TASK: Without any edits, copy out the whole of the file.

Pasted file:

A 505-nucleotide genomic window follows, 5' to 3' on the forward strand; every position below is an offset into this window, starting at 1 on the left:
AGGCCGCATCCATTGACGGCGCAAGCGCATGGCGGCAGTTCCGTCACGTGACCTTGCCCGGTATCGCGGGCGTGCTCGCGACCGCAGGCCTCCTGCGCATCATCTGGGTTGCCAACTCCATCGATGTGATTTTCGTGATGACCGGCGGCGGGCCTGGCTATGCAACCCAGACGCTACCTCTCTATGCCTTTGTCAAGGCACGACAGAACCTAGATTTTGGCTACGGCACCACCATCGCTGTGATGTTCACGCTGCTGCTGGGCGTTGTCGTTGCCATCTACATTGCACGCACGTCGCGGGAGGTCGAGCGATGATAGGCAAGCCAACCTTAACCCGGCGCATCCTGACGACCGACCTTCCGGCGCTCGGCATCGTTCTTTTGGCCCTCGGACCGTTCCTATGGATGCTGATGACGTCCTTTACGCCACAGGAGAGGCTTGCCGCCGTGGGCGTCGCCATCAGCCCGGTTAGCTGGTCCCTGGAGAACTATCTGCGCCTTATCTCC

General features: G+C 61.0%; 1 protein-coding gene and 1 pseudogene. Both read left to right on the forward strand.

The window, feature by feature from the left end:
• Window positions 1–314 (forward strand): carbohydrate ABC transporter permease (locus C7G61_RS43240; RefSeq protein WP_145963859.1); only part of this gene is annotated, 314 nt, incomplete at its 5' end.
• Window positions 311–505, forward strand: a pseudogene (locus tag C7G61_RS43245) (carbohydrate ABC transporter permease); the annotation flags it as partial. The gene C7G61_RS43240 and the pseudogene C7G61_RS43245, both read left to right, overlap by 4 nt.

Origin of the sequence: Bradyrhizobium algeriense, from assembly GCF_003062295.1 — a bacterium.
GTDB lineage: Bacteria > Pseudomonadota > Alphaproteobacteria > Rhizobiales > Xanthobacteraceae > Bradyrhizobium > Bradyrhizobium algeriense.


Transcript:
A 505-nucleotide genomic window follows, 5' to 3' on the forward strand; every position below is an offset into this window, starting at 1 on the left:
AGGCCGCATCCATTGACGGCGCAAGCGCATGGCGGCAGTTCCGTCACGTGACCTTGCCCGGTATCGCGGGCGTGCTCGCGACCGCAGGCCTCCTGCGCATCATCTGGGTTGCCAACTCCATCGATGTGATTTTCGTGATGACCGGCGGCGGGCCTGGCTATGCAACCCAGACGCTACCTCTCTATGCCTTTGTCAAGGCACGACAGAACCTAGATTTTGGCTACGGCACCACCATCGCTGTGATGTTCACGCTGCTGCTGGGCGTTGTCGTTGCCATCTACATTGCACGCACGTCGCGGGAGGTCGAGCGATGATAGGCAAGCCAACCTTAACCCGGCGCATCCTGACGACCGACCTTCCGGCGCTCGGCATCGTTCTTTTGGCCCTCGGACCGTTCCTATGGATGCTGATGACGTCCTTTACGCCACAGGAGAGGCTTGCCGCCGTGGGCGTCGCCATCAGCCCGGTTAGCTGGTCCCTGGAGAACTATCTGCGCCTTATCTCC

General features: G+C 61.0%; 1 protein-coding gene and 1 pseudogene. Both read left to right on the forward strand.

The window, feature by feature from the left end:
• Window positions 1–314 (forward strand): carbohydrate ABC transporter permease (locus C7G61_RS43240; RefSeq protein WP_145963859.1); only part of this gene is annotated, 314 nt, incomplete at its 5' end.
• Window positions 311–505, forward strand: a pseudogene (locus tag C7G61_RS43245) (carbohydrate ABC transporter permease); the annotation flags it as partial. The gene C7G61_RS43240 and the pseudogene C7G61_RS43245, both read left to right, overlap by 4 nt.

Origin of the sequence: Bradyrhizobium algeriense, from assembly GCF_003062295.1 — a bacterium.
GTDB lineage: Bacteria > Pseudomonadota > Alphaproteobacteria > Rhizobiales > Xanthobacteraceae > Bradyrhizobium > Bradyrhizobium algeriense.